Outline Of Syllabus

The following is a guide only, actual subjects may differ from those listed.
Britain in the early nineteenth century: setting the background
Malthus and population
Fertility change from the late nineteenth century onwards
Technologies and knowledge of birth control
Attitudes to birth control
Eugenics and birth control
Marie Stopes, sexuality and birth control in Britain
Margaret Sanger and the USA
The pill and sexual revolution

Teaching Methods

Teaching Activities
Category Activity Number Length Student Hours Comment
Guided Independent StudyAssessment preparation and completion551:0055:00N/A
Guided Independent StudyDirected research and reading551:0055:00N/A
Scheduled Learning And Teaching ActivitiesSmall group teaching113:0033:00Seminar
Guided Independent StudyIndependent study571:0057:00N/A
Teaching Rationale And Relationship

Seminars encourage independent study and promote improvements in oral communication, problem-solving skills and adaptability.

Assessment Methods

The format of resits will be determined by the Board of Examiners

Description Length Semester When Set Percentage Comment
Written Examination14401A75Take home exam- 24 hours. 2500 words (a documentary commentary of 750 words and an essay of 1750 words). 2hours 15 mins exam.
Other Assessment
Description Semester When Set Percentage Comment
Essay1M25Essay/doc.commentary of 750 words (including footnotes but excluding bibliography). The feedback from this will feed-forward to the exam which will be made up of a documentary commentary of 750 words and an essay.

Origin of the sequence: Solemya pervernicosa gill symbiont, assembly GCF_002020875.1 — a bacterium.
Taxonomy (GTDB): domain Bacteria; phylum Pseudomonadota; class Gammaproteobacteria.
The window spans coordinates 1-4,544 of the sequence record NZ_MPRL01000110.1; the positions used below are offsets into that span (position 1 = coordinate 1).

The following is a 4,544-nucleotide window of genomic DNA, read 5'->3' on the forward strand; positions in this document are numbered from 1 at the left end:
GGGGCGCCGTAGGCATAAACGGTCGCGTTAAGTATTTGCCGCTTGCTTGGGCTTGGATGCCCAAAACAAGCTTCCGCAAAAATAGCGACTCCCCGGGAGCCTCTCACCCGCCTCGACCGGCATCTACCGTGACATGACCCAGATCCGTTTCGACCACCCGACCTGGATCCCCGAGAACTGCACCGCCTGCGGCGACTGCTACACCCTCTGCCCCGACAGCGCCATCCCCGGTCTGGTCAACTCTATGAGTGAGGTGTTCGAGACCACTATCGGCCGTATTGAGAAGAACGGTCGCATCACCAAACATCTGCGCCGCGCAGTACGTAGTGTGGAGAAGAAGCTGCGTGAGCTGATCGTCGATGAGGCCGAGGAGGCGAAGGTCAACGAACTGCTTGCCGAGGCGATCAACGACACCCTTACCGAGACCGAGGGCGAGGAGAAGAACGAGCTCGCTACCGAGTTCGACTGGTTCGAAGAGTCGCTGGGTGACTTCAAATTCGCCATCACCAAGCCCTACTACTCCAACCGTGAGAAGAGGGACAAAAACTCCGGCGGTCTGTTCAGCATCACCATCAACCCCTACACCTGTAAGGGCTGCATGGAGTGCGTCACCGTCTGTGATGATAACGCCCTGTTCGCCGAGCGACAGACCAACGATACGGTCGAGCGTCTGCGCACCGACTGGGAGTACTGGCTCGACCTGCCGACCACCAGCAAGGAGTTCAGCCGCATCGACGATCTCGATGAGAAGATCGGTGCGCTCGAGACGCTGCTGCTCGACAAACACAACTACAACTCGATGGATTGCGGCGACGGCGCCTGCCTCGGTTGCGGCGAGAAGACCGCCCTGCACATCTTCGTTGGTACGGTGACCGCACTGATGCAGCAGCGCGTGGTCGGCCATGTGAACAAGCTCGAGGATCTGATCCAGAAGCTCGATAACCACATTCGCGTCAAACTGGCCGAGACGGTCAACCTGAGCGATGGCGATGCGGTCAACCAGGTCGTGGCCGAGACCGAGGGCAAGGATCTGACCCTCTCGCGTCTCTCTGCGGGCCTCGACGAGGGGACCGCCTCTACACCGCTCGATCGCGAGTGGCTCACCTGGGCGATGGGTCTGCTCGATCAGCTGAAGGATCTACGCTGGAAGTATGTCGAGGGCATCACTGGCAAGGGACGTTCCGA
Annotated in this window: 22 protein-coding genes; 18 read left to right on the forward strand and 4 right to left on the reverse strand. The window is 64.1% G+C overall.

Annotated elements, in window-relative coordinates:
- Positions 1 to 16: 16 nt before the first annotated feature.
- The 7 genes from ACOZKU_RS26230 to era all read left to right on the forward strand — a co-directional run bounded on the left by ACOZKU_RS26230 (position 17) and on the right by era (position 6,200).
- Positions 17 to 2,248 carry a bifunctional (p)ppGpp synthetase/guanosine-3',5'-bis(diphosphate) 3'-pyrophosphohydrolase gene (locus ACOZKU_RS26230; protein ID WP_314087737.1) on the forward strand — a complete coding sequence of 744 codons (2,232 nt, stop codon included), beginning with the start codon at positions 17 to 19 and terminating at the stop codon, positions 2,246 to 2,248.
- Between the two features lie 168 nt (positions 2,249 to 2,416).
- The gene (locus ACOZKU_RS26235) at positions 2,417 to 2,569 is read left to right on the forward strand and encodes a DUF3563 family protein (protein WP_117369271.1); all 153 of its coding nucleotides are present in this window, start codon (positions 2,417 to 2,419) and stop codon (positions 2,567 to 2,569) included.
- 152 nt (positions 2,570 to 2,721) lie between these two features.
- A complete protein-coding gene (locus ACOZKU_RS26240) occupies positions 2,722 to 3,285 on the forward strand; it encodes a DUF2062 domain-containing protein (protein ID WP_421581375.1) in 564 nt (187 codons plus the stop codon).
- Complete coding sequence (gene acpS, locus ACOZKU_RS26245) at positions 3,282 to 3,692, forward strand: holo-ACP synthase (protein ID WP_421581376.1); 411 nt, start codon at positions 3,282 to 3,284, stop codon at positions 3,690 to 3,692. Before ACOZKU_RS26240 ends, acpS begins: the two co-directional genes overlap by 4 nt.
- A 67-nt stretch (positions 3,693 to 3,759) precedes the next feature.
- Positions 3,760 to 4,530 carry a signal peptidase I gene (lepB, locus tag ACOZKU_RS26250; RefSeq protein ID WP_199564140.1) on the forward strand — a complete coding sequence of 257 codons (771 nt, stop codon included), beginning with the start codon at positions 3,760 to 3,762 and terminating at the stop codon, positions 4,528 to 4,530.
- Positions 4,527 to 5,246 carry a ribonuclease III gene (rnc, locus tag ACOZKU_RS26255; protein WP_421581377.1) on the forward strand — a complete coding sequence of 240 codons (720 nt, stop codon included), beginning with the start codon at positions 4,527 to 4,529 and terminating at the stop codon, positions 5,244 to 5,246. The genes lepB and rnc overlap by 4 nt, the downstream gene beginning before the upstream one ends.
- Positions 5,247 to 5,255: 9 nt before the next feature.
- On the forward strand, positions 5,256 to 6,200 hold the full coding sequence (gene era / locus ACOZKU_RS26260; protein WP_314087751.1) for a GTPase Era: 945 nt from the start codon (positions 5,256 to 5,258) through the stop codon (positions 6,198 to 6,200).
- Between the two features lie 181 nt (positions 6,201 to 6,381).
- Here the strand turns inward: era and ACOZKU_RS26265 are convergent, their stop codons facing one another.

Assessment Rationale And Relationship

Exams test acquisition of a clear general knowledge of the subject plus the ability to think and analyse a problem quickly, to select from and to apply both the general knowledge and detailed knowledge of aspects of the subject to new questions, problem-solving skills, adaptability, the ability to work unaided and to write clearly and concisely.

Documentary commentary exercises and examinations test knowledge and understanding of the texts set for the module. The ability to compare and contrast related source texts on a common subject. The ability to expound and criticize a textual extract lucidly, succinctly and with relevance in a relatively brief space, and, in an exam, under pressure of time.

Work submitted during the delivery of the module forms a means of determining student progress.
Work submitted during the delivery of the module provides the student with feedback that they can use to improve their exam outcome.
Submitted work tests knowledge outcomes and develops skills in research, reading and writing.

Study-abroad, non-Erasmus exchange and Loyola students spending semester 1 only are required to finish their assessment while in Newcastle. Where an exam is present, an alternative form of assessment will be set and where coursework is present, an alternative deadline will be set. Details of the alternative assessment will be provided by the module leader.

Reading Lists